“It’s not a handout because we benefit more than what we’re giving,” Larsen said. “So we get back a lot more than we’re handing out in my opinion.”
Council member Dennis Mehr, who with Gordhammer leaned against the proposal, said during the meeting that the enhancements may not be worth the city investing money in the property.
“They have a great vision. I don’t know if the majority of the community would feel the cost to get from a high satisfaction point to a utopia is worth our investment,” Mehr said. “Black Desert is going to put together a phenomenal project with or without us. If I was them, I’d do the same thing. Get as much as you can.”
Manning told St. George News that the city should invest in the property, as he said it will ultimately be a landmark not only for Ivins but all of Southern Utah.
“Cities usually have a gathering spot, a store, a place that people want to hang out. And in our estimation, Washington County doesn’t really have that spot. And so this is a place that we will build, Manning said. “What it is at the heart of it is an entertainment district with music, venues and shops, and retail and restaurants. And you can walk 3000 feet from end to end without having to compete with vehicles because there’s a pedestrian bridge.”
During the meeting, Mehr took issue with a part of the presentation that indicated city funding was also needed to provide a nature center that could be used by local schools for field trips and educational opportunities.
The center was not included in previous presentations to the council but is likely the reason for possible school district investment in the property.
“This is the first time I’ve heard that was at risk,” Mehr said. “I’m concerned that is being used as a lever to help us see it the why the applicant is wanting this to go their way.”
Ivins Mayor Chris Hart defended the nature center being included in the developer’s presentation.
“No one is holding a sledgehammer to our head,” Hart said. “It’s entirely appropriate to bring that up because it’s a value.”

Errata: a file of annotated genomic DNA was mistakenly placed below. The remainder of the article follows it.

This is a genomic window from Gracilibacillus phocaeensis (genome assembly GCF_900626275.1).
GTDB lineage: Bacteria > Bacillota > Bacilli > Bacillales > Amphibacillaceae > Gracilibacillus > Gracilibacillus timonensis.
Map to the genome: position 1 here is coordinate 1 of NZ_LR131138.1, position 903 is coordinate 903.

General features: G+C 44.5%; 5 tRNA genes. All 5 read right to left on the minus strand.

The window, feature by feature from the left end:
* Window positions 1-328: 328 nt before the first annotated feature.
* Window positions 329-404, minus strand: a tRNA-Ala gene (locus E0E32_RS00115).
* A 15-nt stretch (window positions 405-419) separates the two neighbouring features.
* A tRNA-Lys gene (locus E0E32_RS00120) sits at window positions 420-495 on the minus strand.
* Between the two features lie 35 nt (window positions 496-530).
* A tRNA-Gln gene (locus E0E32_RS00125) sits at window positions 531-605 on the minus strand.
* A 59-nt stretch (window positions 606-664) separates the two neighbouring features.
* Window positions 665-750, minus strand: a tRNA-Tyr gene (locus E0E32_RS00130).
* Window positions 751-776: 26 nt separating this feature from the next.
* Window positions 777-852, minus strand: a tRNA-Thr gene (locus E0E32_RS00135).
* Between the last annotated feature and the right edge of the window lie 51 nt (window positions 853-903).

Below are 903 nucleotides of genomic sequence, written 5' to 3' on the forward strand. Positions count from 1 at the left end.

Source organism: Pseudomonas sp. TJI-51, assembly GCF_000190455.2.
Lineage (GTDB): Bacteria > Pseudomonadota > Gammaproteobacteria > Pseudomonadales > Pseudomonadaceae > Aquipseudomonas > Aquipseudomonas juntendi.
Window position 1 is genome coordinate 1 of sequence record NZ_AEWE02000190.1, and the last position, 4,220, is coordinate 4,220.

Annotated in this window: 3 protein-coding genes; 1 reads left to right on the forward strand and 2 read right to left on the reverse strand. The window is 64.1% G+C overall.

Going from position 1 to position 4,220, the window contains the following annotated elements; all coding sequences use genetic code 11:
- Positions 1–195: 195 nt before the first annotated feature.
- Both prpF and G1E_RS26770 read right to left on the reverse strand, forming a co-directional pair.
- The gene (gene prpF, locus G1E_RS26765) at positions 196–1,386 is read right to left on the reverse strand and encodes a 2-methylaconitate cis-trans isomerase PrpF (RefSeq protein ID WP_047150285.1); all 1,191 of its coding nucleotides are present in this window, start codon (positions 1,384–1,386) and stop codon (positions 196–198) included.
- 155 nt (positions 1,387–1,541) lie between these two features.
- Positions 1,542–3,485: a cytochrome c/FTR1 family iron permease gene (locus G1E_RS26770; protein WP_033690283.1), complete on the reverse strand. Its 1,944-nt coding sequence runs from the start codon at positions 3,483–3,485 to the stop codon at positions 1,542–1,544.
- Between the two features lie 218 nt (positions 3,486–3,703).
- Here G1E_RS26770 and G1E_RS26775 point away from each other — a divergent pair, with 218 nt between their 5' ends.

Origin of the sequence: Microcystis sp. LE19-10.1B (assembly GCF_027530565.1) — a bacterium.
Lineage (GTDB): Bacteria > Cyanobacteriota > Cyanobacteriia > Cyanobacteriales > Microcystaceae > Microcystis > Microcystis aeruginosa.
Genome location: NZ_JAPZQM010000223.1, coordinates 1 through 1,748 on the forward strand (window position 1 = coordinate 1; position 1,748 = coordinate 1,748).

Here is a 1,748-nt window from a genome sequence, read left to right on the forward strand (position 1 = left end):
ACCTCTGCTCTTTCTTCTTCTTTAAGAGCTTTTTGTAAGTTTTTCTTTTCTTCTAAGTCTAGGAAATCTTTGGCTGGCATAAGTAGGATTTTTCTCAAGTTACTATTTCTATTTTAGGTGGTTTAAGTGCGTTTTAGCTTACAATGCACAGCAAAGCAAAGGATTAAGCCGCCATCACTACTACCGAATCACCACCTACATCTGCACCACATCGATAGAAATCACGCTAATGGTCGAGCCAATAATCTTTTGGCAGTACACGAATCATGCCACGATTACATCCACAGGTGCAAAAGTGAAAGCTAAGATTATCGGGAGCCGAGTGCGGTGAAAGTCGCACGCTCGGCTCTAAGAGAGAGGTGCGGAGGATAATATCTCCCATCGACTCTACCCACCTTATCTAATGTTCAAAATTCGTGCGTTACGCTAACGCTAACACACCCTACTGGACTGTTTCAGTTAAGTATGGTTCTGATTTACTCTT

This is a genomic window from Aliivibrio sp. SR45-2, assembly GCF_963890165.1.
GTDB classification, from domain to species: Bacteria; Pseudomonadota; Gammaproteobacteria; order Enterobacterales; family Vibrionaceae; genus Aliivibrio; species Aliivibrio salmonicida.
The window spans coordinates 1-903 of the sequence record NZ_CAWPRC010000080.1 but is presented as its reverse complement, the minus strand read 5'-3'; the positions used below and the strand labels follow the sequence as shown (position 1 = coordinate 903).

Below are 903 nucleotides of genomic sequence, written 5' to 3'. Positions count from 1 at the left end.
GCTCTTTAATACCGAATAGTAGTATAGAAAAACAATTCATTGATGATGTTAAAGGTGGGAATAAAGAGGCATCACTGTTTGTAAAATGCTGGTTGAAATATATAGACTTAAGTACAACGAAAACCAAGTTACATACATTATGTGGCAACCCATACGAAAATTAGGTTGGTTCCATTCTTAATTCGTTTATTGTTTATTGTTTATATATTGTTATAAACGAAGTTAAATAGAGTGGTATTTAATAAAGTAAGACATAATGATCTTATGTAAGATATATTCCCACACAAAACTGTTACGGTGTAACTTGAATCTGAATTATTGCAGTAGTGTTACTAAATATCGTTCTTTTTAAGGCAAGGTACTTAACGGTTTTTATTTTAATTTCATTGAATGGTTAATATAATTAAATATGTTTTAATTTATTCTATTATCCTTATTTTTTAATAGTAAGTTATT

City Manager Dale Coulam said the proposal now has his support as well as that the city’s finance director, Lane Mecham, and a consultant to the city from Zions Bank.
“Lane and I and staff favor the changes made and this is a much better proposal for the city,” Coulam said.
Coulam and other members of the council indicated even if a community reinvestment area is created, it could be removed if Washington County and the school district don’t include their financial backing.
“If the County Commission and school district reject this, it’s dissolved anyway,” Hart said. “They do this far more often. Ivins has never done this. We’re relying on people with great experience determining there is value in this. If this isn’t favorable to the county or district, I don’t see it moving forward.”
New standards for outdoor lighting
The council unanimously approved changes to the city’s outdoor lighting ordinance to add language limiting the use of video and LED message signs as well as language concerning the color of lighting.
All of the changes are not considered retroactive and present lighting, such as message boards in front of Rocky Vista University, can stay in place.
An exemption for temporary, construction-site-style message signs was added after Johnson raised concerns about message signs that go up for Heritage Days and other special events.
Another change allows for whiter lighting, from 2400 kelvin to a maximum of 3000 kelvin, which satisfies the Utah Dark Sky Initiative for lighting not to exceed 3000. Also, the lighting of flags was reduced from 6,000 lumens to 1,500 per flag.
The revised ordinance retains dark-sky standards, much to the ire of Ivins Planning Commission member Bob Morris who told council members Thursday that residents should have the freedom to use whatever brightness of lighting they choose.
“I disagree with this campaign to darken my city,” Morris said. “It should not be stringent to impose lighting restrictions on your neighbors just so you can skygaze from your backyard.”
Fellow Planning Commission member Lance Anderson told the council that the dark sky is an asset for Ivins.
“People move here and come here for the night sky,” Anderson said. “Yes, people want to look at the stars.”
First look at 2022 budget
The annual budget process kicked off at Thursday’s council meeting, as the tentative budget was introduced by Mecham.
The budget, which can be read here, is balanced between $7,924,721 in projected revenue and $7,924,721 in expenditures.
Those expenses include $335,000 for a new street sweeper, a $50,000 cemetery expansion and more than $1.7 million for improvements to Old Highway 91, including a new $100,000 roundabout at Kayenta Parkway.
Mecham said along with better-than-expected revenues in 2020, the city is also being boosted by $1 million over two years from the coronavirus relief bill that just passed in Congress and would be boosted from the infrastructure bill presently before the body.
“The theme is going to be slow and steady,” Mecham said. “We’re planning for a strong economy because we’re coming out of COVID.”
The tentative budget will be discussed in the next council meeting before a likely May 6 vote, with final budget approval likely coming in June.